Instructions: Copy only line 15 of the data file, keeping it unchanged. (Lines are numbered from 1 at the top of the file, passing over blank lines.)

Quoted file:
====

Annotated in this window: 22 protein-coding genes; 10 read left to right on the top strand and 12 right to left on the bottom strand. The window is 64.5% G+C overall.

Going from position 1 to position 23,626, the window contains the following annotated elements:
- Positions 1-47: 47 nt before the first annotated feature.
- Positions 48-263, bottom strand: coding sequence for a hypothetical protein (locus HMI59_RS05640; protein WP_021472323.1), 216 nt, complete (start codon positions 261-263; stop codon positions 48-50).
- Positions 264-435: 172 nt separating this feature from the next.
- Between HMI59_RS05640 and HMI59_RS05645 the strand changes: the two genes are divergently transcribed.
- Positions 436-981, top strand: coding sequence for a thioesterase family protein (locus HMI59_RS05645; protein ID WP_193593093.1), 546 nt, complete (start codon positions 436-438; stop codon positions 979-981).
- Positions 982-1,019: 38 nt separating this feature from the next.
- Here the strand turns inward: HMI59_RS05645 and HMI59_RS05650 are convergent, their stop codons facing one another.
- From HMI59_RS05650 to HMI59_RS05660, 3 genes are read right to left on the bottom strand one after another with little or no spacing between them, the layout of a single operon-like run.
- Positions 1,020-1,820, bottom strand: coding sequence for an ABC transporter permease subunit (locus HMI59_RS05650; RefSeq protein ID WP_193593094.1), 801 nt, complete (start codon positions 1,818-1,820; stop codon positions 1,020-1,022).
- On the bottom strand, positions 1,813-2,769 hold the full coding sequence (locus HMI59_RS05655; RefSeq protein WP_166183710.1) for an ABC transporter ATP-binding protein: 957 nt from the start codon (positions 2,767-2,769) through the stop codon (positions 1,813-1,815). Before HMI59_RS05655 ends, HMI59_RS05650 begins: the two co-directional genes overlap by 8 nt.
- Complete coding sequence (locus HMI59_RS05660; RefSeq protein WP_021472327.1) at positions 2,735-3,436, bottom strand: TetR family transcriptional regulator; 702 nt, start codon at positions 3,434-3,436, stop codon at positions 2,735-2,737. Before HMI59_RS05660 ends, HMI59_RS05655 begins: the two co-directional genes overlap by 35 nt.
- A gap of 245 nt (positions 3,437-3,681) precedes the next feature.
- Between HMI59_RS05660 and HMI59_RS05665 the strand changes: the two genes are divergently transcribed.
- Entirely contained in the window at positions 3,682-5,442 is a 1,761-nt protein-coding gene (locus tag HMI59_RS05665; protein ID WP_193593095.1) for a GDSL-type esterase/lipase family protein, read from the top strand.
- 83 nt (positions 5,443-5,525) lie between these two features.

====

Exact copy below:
- Between HMI59_RS05660 and HMI59_RS05665 the strand changes: the two genes are divergently transcribed.